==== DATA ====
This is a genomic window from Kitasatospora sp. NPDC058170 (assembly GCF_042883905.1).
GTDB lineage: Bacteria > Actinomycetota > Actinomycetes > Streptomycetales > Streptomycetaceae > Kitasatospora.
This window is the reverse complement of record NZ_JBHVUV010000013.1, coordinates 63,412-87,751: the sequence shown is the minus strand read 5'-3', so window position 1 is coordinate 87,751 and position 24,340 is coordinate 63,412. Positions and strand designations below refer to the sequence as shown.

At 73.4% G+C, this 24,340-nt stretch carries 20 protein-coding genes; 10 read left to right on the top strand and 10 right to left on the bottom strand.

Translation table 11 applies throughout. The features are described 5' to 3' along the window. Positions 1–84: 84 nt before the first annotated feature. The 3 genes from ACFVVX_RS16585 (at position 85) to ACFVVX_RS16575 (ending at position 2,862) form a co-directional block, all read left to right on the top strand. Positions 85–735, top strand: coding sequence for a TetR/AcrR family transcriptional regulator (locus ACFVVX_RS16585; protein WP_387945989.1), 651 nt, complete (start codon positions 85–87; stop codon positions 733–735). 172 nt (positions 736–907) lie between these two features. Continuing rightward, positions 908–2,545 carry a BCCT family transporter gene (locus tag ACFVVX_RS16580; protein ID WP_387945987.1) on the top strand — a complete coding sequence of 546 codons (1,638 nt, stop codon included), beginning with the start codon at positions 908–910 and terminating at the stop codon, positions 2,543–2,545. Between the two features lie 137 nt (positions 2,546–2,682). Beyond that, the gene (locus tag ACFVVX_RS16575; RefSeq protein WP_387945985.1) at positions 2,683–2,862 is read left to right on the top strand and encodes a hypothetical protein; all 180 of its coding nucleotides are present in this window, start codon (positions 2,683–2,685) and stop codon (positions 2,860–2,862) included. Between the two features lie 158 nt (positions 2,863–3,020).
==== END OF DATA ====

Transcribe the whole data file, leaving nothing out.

This is a genomic window from Kitasatospora sp. NPDC058170 (assembly GCF_042883905.1).
GTDB lineage: Bacteria > Actinomycetota > Actinomycetes > Streptomycetales > Streptomycetaceae > Kitasatospora.
This window is the reverse complement of record NZ_JBHVUV010000013.1, coordinates 63,412-87,751: the sequence shown is the minus strand read 5'-3', so window position 1 is coordinate 87,751 and position 24,340 is coordinate 63,412. Positions and strand designations below refer to the sequence as shown.

At 73.4% G+C, this 24,340-nt stretch carries 20 protein-coding genes; 10 read left to right on the top strand and 10 right to left on the bottom strand.

Translation table 11 applies throughout. The features are described 5' to 3' along the window. Positions 1–84: 84 nt before the first annotated feature. The 3 genes from ACFVVX_RS16585 (at position 85) to ACFVVX_RS16575 (ending at position 2,862) form a co-directional block, all read left to right on the top strand. Positions 85–735, top strand: coding sequence for a TetR/AcrR family transcriptional regulator (locus ACFVVX_RS16585; protein WP_387945989.1), 651 nt, complete (start codon positions 85–87; stop codon positions 733–735). 172 nt (positions 736–907) lie between these two features. Continuing rightward, positions 908–2,545 carry a BCCT family transporter gene (locus tag ACFVVX_RS16580; protein ID WP_387945987.1) on the top strand — a complete coding sequence of 546 codons (1,638 nt, stop codon included), beginning with the start codon at positions 908–910 and terminating at the stop codon, positions 2,543–2,545. Between the two features lie 137 nt (positions 2,546–2,682). Beyond that, the gene (locus tag ACFVVX_RS16575; RefSeq protein WP_387945985.1) at positions 2,683–2,862 is read left to right on the top strand and encodes a hypothetical protein; all 180 of its coding nucleotides are present in this window, start codon (positions 2,683–2,685) and stop codon (positions 2,860–2,862) included. Between the two features lie 158 nt (positions 2,863–3,020).